# A vector space written as a finite union of proper subspaces

We raise here the following question: “can a vector space $$E$$ be written as a finite union of proper subspaces”?

Let’s consider the simplest case, i.e. writing $$E= V_1 \cup V_2$$ as a union of two proper subspaces. By hypothesis, one can find two non-zero vectors $$v_1,v_2$$ belonging respectively to $$V_1 \setminus V_2$$ and $$V_2 \setminus V_1$$. The relation $$v_1+v_2 \in V_1$$ leads to the contradiction $$v_2 = (v_1+v_2)-v_1 \in V_1$$ while supposing $$v_1+v_2 \in V_2$$ leads to the contradiction $$v_1 = (v_1+v_2)-v_2 \in V_2$$. Therefore, a vector space can never be written as a union of two proper subspaces.

We now analyze if a vector space can be written as a union of $$n \ge 3$$ proper subspaces. We’ll see that it is impossible when $$E$$ is a vector space over an infinite field. But we’ll describe a counterexample of a vector space over the finite field $$\mathbb{Z}_2$$ written as a union of three proper subspaces.

## The case of a vector space over an infinite field

We consider a vector space $$E$$ over an infinite field, for instance $$\mathbb{R}$$ or $$\mathbb{C}$$. Suppose that $$\displaystyle E= \bigcup_{k=1}^n V_k$$ is the union of $$n \ge 2$$ proper subspaces and that $$n$$ is minimal, i.e. that $$E$$ cannot be written as a union of less than $$n$$ subspaces where the subspaces are chosen in $$\{V_1, \dots,V_n\}$$. Thus in each $$V_k$$, there is a vector $$v_k$$ not in the union of the other $$V_{k^\prime}$$. In $$S=\{t v_1 + (1-t) v_2; 0 < t < 1 \}$$ there are infinitely many vectors and so two different ones among them must belong to some subspace, say $$V_{k^\prime}$$. But then $$S \subset V_{k^\prime}$$, hence the contradiction $$v_1,v_2 \in V_{k^\prime}$$.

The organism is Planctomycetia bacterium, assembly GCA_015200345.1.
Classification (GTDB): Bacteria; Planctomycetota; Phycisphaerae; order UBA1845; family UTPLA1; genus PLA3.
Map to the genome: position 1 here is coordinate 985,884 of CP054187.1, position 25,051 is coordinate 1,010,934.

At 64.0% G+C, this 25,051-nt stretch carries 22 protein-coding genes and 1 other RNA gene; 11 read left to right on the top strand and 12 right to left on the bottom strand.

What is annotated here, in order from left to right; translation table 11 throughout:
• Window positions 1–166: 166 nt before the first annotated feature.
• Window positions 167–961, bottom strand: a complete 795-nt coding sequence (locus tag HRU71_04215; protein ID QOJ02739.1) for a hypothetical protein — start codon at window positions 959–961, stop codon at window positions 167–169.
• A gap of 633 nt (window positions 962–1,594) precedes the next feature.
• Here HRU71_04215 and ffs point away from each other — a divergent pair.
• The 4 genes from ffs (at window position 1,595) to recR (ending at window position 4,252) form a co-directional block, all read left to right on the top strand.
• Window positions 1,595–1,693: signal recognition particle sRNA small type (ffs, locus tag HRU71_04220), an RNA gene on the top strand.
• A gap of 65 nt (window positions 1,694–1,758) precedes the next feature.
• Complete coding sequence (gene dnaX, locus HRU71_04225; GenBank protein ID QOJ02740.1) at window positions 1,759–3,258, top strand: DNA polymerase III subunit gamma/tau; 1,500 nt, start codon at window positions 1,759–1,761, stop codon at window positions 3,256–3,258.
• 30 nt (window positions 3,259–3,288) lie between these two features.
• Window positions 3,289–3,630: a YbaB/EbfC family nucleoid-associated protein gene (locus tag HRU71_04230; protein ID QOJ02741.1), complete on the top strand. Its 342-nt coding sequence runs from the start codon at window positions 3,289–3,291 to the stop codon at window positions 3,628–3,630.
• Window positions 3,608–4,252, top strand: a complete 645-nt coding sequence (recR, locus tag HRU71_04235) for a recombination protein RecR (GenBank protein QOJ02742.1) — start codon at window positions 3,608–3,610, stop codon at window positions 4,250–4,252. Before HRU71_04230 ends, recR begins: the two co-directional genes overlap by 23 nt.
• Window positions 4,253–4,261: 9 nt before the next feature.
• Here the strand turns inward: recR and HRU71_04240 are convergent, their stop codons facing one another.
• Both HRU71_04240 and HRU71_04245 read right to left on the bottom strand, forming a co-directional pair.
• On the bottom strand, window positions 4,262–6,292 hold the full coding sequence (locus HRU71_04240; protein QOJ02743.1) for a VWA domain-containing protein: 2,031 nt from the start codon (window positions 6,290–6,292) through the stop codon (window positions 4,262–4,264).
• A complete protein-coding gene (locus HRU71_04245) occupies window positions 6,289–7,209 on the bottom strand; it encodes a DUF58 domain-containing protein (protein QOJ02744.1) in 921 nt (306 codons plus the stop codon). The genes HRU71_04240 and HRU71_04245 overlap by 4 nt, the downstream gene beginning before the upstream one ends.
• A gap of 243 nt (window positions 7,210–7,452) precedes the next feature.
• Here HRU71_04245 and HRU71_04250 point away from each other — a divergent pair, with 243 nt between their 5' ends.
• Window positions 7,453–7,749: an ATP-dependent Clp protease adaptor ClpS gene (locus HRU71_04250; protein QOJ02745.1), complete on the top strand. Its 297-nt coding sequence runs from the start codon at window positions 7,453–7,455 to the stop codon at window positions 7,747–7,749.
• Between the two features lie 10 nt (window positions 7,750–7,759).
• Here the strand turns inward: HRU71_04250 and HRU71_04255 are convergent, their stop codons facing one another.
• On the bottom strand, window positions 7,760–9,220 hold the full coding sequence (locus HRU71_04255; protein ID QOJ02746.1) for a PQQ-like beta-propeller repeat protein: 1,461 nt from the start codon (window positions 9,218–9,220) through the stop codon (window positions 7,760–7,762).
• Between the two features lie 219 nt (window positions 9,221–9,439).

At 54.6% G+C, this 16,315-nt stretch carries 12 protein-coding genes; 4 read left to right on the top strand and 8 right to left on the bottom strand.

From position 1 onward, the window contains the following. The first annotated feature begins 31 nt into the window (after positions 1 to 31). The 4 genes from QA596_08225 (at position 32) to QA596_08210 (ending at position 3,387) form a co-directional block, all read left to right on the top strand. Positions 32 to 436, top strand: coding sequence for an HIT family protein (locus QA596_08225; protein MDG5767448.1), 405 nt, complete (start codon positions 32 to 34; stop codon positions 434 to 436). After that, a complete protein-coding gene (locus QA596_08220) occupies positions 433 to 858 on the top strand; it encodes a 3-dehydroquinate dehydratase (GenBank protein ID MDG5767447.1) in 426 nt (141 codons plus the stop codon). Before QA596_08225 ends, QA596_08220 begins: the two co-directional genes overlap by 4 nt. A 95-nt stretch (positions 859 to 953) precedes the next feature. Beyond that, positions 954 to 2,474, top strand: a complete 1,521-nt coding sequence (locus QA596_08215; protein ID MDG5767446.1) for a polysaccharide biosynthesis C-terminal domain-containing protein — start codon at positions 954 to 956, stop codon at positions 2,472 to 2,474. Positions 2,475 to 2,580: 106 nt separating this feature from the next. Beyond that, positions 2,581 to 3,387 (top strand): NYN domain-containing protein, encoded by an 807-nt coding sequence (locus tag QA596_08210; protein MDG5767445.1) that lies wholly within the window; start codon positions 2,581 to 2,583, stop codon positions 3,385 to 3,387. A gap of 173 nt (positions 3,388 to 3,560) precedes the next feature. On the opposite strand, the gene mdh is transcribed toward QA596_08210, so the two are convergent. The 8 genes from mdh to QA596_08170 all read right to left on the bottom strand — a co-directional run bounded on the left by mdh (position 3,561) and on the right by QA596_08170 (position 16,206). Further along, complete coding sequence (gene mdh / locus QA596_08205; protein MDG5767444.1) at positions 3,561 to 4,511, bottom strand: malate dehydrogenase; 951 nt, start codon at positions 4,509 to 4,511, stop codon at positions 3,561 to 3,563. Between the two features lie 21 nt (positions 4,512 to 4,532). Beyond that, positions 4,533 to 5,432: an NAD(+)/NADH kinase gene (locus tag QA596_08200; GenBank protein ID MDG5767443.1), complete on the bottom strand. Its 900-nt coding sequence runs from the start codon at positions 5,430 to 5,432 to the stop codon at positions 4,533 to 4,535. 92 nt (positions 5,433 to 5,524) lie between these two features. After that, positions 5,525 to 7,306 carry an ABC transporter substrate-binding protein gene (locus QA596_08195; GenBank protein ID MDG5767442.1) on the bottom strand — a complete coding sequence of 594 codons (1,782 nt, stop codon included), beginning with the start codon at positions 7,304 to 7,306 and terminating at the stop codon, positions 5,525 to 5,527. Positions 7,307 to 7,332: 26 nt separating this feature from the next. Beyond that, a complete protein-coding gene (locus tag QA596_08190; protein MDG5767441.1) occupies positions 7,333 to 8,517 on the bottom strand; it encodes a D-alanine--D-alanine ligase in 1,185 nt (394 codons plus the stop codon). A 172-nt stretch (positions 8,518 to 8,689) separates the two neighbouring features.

## The case of a vector space over the finite field $$\mathbb{Z}_2$$

We now take for $$E$$ the “plane” $$\mathbb{Z}_2^2$$ and consider the three “lines” $$V_1=\mathbb{Z}_2 \cdot e_1$$, $$V_2=\mathbb{Z}_2 \cdot e_2$$ and $$V_3=\mathbb{Z}_2 \cdot (e_1+e_2)$$ where $$(e_1,e_2)$$ is the canonical basis.
$$E$$ is equal to the set of four vectors $$\{(0,0),(1,0),(0,1),(1,1)\}$$ and it is easy to verify that $$E=V_1 \cup V_2 \cup V_3$$.